Early African music

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Rock gong from Sudan (Tim Karberg/Westfalische Wilhelms-Universitat Munster)

Early African music: Rock gong from Sudan (Tim Karberg/Westfalische Wilhelms-Universitat Munster)

Rock gongs and flutes

One of the earliest kinds of musical instrument in Africa was the rock gong. A rock gong is a big curved rock. You strike it with smaller rocks to make a loud sound. You could hear a rock gong from very far away. Striking the gong in different places created different tones. People may have used rock gongs for signalling as well as for music. They used rock gongs in Sudan for thousands of years. Probably early African musicians also used bone flutes and simple bows (like the bow of a bow and arrow).


A Mbira – you play it by pushing down the keys.

Drums and trumpets

By about 3000 BC, people in Africa were using wood and leather drums. You could carry drums around from place to place, so they were more convenient than rock gongs. People kept on playing wood and bone flutes, too. In Egypt, where metal was used earlier, people started to play bronze trumpets.

By about 550 AD, Yared, a musician in Ethiopia, may have worked out a way to write down music. He wrote down the Christian music he wrote for his church.

Mbira and kalinda music

The mbira and kalinda

Around 700 AD, African musicians in the Zambezi valley (southern Zambia) invented the mbira. Mbiras rely on vibrating iron keys to produce different tones. Gradually people in other parts of Africa also began to use the mbira. And they invented new instruments based on the mbira, like the kalinda.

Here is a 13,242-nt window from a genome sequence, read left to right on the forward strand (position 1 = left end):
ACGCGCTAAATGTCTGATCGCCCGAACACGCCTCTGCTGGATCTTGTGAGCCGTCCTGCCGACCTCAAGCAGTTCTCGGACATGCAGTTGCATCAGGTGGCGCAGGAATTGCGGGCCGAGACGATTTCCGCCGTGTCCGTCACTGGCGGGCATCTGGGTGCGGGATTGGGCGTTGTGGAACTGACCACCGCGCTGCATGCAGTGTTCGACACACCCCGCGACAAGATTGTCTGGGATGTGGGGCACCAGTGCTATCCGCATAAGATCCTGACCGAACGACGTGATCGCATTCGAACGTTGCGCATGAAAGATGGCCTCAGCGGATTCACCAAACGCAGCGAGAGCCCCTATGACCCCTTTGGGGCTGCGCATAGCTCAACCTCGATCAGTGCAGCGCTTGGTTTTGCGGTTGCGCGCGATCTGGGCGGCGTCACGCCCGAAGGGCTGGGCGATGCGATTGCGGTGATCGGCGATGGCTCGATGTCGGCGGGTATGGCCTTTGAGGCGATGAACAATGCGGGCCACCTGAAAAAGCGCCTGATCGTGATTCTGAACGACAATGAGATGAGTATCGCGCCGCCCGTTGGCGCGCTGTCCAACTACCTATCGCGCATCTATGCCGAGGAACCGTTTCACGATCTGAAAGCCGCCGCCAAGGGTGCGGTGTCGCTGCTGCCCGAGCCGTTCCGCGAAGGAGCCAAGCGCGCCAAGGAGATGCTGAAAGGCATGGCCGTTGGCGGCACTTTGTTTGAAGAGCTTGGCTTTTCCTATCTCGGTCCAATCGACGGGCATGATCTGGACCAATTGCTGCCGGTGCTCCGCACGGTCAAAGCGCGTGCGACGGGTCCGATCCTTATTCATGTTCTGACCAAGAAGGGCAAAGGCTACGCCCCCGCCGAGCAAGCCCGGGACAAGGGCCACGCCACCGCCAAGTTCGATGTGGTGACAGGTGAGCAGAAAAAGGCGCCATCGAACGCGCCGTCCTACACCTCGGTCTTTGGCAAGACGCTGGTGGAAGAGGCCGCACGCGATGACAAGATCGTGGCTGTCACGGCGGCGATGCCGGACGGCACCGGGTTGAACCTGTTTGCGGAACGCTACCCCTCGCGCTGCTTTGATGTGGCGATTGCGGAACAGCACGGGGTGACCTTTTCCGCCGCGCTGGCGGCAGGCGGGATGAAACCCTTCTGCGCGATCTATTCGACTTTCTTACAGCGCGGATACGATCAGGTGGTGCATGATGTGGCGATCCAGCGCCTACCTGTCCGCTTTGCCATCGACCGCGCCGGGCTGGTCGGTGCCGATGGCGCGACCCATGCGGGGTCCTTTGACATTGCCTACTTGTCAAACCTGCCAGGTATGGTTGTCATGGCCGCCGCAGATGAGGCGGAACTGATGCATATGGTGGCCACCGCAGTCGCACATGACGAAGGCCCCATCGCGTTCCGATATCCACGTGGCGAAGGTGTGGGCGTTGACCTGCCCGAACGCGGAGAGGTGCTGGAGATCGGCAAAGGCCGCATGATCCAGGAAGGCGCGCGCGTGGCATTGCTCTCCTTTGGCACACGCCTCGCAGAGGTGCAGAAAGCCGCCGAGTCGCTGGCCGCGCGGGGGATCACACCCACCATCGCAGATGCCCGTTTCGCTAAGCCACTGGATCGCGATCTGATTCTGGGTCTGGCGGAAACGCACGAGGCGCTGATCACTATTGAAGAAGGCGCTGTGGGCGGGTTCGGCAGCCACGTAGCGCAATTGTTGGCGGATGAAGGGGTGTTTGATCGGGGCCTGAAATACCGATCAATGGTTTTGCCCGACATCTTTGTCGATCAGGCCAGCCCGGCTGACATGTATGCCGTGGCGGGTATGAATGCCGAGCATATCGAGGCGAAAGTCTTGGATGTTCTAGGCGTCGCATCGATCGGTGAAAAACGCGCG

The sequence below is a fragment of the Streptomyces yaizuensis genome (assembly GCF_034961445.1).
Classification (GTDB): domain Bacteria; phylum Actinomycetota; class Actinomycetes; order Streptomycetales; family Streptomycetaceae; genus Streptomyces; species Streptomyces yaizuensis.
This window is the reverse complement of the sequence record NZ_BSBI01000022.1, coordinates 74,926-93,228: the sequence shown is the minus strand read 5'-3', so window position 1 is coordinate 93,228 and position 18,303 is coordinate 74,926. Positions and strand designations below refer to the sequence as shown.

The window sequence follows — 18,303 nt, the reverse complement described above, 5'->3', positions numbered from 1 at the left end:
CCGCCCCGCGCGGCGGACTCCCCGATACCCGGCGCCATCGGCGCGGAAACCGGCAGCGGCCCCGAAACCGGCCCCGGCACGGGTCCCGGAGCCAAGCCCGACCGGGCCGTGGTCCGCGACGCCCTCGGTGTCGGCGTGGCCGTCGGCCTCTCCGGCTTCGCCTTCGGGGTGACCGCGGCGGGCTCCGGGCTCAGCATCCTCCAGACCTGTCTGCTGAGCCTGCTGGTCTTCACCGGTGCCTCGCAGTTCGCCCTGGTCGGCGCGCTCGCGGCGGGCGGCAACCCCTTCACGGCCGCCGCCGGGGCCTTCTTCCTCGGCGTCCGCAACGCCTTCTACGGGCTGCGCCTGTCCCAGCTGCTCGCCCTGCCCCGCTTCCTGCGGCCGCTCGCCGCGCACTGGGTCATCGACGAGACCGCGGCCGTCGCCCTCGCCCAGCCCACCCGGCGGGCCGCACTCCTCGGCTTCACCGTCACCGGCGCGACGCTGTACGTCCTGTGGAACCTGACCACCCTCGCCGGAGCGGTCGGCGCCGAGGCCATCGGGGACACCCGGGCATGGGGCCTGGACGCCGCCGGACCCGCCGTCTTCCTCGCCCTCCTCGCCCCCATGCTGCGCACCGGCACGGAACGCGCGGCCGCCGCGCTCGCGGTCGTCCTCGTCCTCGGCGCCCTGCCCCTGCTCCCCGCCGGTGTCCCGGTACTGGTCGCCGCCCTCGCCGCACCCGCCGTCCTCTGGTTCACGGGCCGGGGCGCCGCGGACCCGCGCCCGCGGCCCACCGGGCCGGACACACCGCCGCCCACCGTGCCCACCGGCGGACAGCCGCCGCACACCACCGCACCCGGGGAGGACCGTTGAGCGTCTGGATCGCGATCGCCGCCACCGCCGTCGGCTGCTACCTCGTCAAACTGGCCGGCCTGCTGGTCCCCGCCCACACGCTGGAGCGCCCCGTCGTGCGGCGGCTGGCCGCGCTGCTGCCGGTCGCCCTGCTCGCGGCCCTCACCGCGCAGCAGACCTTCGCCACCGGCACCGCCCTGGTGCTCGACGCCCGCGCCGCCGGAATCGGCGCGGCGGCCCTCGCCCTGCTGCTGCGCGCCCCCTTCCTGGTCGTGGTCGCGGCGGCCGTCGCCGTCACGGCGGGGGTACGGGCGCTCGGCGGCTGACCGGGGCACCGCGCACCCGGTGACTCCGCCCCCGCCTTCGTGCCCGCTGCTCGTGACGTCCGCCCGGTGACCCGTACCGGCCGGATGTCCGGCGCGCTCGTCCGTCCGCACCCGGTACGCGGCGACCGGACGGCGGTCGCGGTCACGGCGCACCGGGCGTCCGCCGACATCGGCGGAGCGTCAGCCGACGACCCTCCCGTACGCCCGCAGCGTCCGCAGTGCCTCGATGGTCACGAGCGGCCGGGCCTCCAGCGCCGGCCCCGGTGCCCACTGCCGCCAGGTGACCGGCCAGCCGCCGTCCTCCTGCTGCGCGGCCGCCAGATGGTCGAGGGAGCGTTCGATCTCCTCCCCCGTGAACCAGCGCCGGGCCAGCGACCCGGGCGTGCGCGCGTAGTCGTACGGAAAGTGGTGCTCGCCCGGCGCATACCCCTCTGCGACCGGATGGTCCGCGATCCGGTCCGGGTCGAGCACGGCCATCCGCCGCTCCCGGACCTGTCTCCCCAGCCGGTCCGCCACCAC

Playing the ngoni

Xylophones and stringed instruments – the ngoni

By the 1300s AD musicians in West Africa, in the Mande kingdom, were playing xylophones, as Ibn Battuta tells us. Ibn Battuta also mentions having seen stringed instruments called ngoni. Maybe these developed from the bow and arrow. West African people may have independently invented stringed instruments . Or Islamic traders may have brought the idea to East Africa. The new bowed instruments from Central Asia hadn’t yet reached West Africa.

Learn by doing: play a mbira if you can get one, or a xylophone
More about African art

Bibliography and further reading about African music:

Or check out this African music articlein the Encyclopedia Britannica.

More about African Art
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By |2018-04-10T22:36:16+00:00May 19th, 2017|Africa, Art|0 Comments
Cite this page: Carr, K.E. Early African music. Quatr.us Study Guides, May 19, 2017. Web. December 19, 2018.

About the Author:

Dr. Karen Carr is Associate Professor Emerita, Department of History, Portland State University. She holds a doctorate in Classical Art and Archaeology from the University of Michigan. Follow her on Instagram, Pinterest, or Facebook, or buy her book, Vandals to Visigoths.

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